The period of midlife for a man is often one that is difficult to navigate given the significant physical, emotional and social changes that can occur during this period. Indeed, there is limited information available to men, and practitioners who work with them, to assist in understanding this significant ‘slice of life’. If we throw sport into the mix, which is commonly perceived as being a site that can develop and enhance one’s masculine identity, any potential physical failings, or diminishing of sporting performance, have the potential to impact the way in which men perceive themselves and their masculinity. This chapter will use in-depth qualitative data from Australian Masters surf life saving athletes to illuminate the relationship between sport and masculinity within the critical context of the transition period from ‘young to old’. While in-depth narratives from ‘ageing sportsmen’, aged between 42 and 55 years, will provide the majority of discussion, I will also use reflexive autoethnography to reflect upon my own particular challenges as a ‘former’ elite-level athlete now involved in Masters sport. Similar to other men, I have been trying to come to terms with a physically failing body that once played a significant role in defining my own masculine identity. Ultimately, the chapter will explore how we can continue to use sport as a means through which masculine identity can be developed and maintained in men as they move into midlife and beyond.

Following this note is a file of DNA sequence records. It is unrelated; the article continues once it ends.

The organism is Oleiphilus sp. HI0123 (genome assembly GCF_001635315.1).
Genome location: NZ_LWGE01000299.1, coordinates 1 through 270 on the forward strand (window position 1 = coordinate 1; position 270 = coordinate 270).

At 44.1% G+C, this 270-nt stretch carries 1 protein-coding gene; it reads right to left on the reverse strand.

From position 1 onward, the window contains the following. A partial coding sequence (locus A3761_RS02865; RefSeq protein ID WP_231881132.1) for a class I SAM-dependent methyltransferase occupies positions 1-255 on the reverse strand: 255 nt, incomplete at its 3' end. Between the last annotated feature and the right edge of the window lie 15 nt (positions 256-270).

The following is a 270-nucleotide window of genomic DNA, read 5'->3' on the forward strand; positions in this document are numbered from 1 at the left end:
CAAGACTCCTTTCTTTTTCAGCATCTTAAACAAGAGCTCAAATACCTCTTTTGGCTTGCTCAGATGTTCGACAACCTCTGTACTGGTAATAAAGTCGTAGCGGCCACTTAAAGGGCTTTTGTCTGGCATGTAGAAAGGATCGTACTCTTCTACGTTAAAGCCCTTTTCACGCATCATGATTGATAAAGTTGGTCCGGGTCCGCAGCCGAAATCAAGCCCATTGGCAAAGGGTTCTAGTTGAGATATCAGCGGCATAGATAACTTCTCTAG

|Title of host publication||The Palgrave Handbook of Masculinity and Sport|
|Editors||Rory Magrath, Jamie Cleland, Eric Anderson|
|Publisher||Springer-Nature and Palgrave-Macmillan|
|Number of pages||16|
|Publication status||Published - 5 Sept 2019|
- ageing male